With an estimated P1 trillion needed in the next five years to achieve its goal of 12 million tourist arrivals and P4 trillion in revenues by 2022, the Philippine government together with the private sector is banking on its tourism enterprise zones (TEZs), among others.
Ten areas have been identified in the National Tourism Development Plan of 2017 to 2022 as TEZs that would show how the country’s tourism efforts would promote inclusive growth through employment generation and economic development.
No, the famed Island of Boracay is not included in this list since it is already over-invested, and happily is doing its sunshine-and-white-sand best to bring in foreign and local tourists to spend oodles of money while vacationing away.
Each of the 10 TEZs would have its own distinct masterplan that would indicate areas where investors would be willing to participate. Fiscal incentives could be regarded as attractive, which include income tax holidays, a 5 percent gross income taxation rate, tax and duty free importation of capital investment and equipment, transportation equipment and spare parts, goods and services, special responsibility incentives, and net loss carry over.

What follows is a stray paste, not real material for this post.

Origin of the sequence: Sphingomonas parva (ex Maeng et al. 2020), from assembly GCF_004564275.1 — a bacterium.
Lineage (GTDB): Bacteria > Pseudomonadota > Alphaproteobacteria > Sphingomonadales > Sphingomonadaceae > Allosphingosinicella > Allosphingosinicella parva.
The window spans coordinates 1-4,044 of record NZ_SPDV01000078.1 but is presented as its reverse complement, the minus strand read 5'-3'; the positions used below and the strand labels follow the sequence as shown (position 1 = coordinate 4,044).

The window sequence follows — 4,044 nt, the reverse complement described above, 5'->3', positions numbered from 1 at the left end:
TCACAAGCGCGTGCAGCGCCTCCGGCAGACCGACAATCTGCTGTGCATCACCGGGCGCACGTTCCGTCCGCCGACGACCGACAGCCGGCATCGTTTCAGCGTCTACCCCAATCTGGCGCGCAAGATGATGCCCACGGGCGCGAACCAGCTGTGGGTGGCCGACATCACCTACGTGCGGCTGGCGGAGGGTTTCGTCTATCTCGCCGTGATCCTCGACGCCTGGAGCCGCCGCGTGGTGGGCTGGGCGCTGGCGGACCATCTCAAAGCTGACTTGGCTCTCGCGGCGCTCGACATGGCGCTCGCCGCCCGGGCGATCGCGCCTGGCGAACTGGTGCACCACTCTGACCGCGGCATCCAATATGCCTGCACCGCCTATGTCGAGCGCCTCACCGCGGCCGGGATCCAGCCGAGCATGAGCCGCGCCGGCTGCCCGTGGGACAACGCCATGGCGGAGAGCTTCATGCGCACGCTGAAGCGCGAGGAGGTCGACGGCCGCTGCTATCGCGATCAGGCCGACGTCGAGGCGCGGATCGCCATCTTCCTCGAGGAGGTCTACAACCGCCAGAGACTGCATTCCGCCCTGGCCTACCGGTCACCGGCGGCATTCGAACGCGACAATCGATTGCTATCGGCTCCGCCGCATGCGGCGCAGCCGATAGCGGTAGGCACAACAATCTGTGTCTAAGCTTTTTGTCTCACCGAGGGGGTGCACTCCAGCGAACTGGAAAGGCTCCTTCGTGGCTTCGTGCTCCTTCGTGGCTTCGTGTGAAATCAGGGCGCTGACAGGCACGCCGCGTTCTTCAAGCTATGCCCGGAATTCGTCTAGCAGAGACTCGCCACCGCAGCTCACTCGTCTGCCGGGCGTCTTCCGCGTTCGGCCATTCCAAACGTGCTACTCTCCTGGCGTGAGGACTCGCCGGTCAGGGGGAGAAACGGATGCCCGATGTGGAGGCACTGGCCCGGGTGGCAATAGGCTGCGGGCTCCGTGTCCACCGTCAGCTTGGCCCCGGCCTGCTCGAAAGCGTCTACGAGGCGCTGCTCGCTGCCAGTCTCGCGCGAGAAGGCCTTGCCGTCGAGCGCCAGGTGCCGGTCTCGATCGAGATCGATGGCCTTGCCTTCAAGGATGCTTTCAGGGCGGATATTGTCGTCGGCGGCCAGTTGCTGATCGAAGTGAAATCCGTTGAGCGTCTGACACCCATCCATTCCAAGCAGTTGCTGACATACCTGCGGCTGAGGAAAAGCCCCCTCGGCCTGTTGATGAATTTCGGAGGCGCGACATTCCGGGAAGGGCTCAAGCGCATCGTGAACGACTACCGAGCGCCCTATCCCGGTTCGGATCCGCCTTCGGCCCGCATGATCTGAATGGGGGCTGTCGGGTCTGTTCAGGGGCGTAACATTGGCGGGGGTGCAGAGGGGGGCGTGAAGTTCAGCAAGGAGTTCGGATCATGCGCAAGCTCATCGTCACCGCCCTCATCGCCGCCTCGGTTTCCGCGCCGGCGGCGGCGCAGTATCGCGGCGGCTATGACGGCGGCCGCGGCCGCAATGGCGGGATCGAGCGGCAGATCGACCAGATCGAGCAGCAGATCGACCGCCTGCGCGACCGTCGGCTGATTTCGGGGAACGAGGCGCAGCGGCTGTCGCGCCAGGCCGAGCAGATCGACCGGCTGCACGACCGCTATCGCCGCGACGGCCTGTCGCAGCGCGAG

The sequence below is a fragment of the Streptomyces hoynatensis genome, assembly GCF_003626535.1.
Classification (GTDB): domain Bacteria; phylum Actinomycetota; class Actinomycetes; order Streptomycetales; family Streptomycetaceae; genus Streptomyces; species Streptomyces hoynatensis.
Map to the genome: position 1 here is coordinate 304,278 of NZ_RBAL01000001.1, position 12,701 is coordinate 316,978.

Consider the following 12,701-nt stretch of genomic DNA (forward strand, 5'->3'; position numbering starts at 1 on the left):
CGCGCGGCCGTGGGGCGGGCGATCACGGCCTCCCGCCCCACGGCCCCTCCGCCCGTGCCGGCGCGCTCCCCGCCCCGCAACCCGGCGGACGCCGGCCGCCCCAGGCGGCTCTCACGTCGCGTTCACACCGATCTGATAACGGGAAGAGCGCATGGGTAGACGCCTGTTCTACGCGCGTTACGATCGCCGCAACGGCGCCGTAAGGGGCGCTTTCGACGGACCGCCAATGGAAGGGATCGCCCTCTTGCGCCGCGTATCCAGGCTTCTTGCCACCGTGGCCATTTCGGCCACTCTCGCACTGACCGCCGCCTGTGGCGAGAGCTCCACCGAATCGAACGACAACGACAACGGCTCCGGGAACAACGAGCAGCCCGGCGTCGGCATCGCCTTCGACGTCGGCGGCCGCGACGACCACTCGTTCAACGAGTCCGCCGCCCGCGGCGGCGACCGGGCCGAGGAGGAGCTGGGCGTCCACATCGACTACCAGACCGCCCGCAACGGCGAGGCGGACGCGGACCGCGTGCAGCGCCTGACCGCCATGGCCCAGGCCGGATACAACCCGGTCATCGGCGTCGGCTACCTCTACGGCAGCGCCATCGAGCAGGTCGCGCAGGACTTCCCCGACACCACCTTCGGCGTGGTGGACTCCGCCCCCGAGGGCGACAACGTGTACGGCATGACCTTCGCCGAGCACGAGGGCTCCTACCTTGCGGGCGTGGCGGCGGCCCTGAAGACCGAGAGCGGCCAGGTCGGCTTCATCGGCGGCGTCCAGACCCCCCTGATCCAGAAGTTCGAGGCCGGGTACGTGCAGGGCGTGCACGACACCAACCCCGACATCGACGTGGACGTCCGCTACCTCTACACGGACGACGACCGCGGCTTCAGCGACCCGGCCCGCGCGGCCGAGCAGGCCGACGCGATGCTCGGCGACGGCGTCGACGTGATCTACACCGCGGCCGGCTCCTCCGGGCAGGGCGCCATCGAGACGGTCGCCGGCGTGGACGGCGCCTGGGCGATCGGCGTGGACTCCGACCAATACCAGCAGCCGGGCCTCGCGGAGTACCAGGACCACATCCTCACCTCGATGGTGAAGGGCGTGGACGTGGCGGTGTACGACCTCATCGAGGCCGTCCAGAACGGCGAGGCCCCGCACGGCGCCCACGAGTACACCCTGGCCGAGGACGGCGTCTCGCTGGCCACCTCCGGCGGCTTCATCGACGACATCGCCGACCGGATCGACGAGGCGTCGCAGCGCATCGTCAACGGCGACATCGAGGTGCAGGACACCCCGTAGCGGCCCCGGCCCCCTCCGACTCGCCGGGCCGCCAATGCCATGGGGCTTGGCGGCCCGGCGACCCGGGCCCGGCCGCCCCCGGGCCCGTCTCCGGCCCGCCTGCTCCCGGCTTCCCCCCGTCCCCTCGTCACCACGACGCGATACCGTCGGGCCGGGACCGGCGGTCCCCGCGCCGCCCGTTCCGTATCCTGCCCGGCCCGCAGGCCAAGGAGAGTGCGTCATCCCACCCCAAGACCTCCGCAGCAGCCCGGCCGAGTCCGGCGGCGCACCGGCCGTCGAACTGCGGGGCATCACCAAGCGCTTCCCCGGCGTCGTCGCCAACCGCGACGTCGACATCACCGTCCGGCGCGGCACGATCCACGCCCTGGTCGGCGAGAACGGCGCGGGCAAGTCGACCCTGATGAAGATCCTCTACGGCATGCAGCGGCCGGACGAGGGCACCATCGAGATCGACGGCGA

Note that non-fiscal incentives include allowing the employment of foreign nationals and granting of special investors resident visa to them, permission for foreign currency transactions, exemption from requisition of investment, and allowed lease and ownership of land.
Of the 10 TEZs named in the national tourism development plan, five of them are considered flagship (meaning, with major government interventions), and the remaining five as private.
Pilot flagship TEZ
You may have already heard that the first flagship TEZ that would become a sort of pilot model for other similar areas in the Department of Tourism’s list is San Vicente in the northwestern side of Palawan Island, about 190 kilometers away from the capital of Puerto Princesa.
San Vicente had been considered for its white sand beaches, coral reefs, islands and islets, waterfalls, vast forest cover, mangroves, and varied endemic flora (habitat for 23 of the 25 wildlife species found in the island of Palawan).
Think El Nido when you talk of San Vicente, albeit a rawer version of the famous Ayala resort when it was built about three decades ago when sustainable eco-tourism were new buzzwords in the tourism industry both globally and locally.
The masterplan for the 883-hectare San Vicente was awarded to Palafox Associates, but an association will oversee the major stages of development according to the masterplan.
Among the infrastructure that will need investor support, aside from the obvious roads, highways, lodging and accommodations, are a sewerage and treatment plant, modular docking, telecommunications facilities, power as well as water distribution. A flood mitigation component is also included.